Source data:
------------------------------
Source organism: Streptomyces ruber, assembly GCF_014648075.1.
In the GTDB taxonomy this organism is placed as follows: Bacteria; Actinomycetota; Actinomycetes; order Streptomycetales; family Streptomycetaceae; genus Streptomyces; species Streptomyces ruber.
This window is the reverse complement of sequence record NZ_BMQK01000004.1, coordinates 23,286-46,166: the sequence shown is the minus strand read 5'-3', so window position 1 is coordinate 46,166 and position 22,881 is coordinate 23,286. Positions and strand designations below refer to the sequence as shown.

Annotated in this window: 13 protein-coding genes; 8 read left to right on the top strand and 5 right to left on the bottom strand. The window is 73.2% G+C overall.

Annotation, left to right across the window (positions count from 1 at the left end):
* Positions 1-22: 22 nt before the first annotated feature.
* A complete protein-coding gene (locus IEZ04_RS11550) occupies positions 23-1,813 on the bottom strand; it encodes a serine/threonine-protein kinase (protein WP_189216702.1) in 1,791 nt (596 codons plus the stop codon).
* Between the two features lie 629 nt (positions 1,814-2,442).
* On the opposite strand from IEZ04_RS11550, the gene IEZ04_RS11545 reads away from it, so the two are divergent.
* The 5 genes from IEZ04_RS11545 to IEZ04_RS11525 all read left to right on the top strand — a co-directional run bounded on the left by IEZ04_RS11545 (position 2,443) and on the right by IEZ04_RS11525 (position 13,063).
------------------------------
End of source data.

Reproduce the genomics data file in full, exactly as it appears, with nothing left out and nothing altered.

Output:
Source organism: Streptomyces ruber, assembly GCF_014648075.1.
In the GTDB taxonomy this organism is placed as follows: Bacteria; Actinomycetota; Actinomycetes; order Streptomycetales; family Streptomycetaceae; genus Streptomyces; species Streptomyces ruber.
This window is the reverse complement of sequence record NZ_BMQK01000004.1, coordinates 23,286-46,166: the sequence shown is the minus strand read 5'-3', so window position 1 is coordinate 46,166 and position 22,881 is coordinate 23,286. Positions and strand designations below refer to the sequence as shown.

Annotated in this window: 13 protein-coding genes; 8 read left to right on the top strand and 5 right to left on the bottom strand. The window is 73.2% G+C overall.

Annotation, left to right across the window (positions count from 1 at the left end):
* Positions 1-22: 22 nt before the first annotated feature.
* A complete protein-coding gene (locus IEZ04_RS11550) occupies positions 23-1,813 on the bottom strand; it encodes a serine/threonine-protein kinase (protein WP_189216702.1) in 1,791 nt (596 codons plus the stop codon).
* Between the two features lie 629 nt (positions 1,814-2,442).
* On the opposite strand from IEZ04_RS11550, the gene IEZ04_RS11545 reads away from it, so the two are divergent.
* The 5 genes from IEZ04_RS11545 to IEZ04_RS11525 all read left to right on the top strand — a co-directional run bounded on the left by IEZ04_RS11545 (position 2,443) and on the right by IEZ04_RS11525 (position 13,063).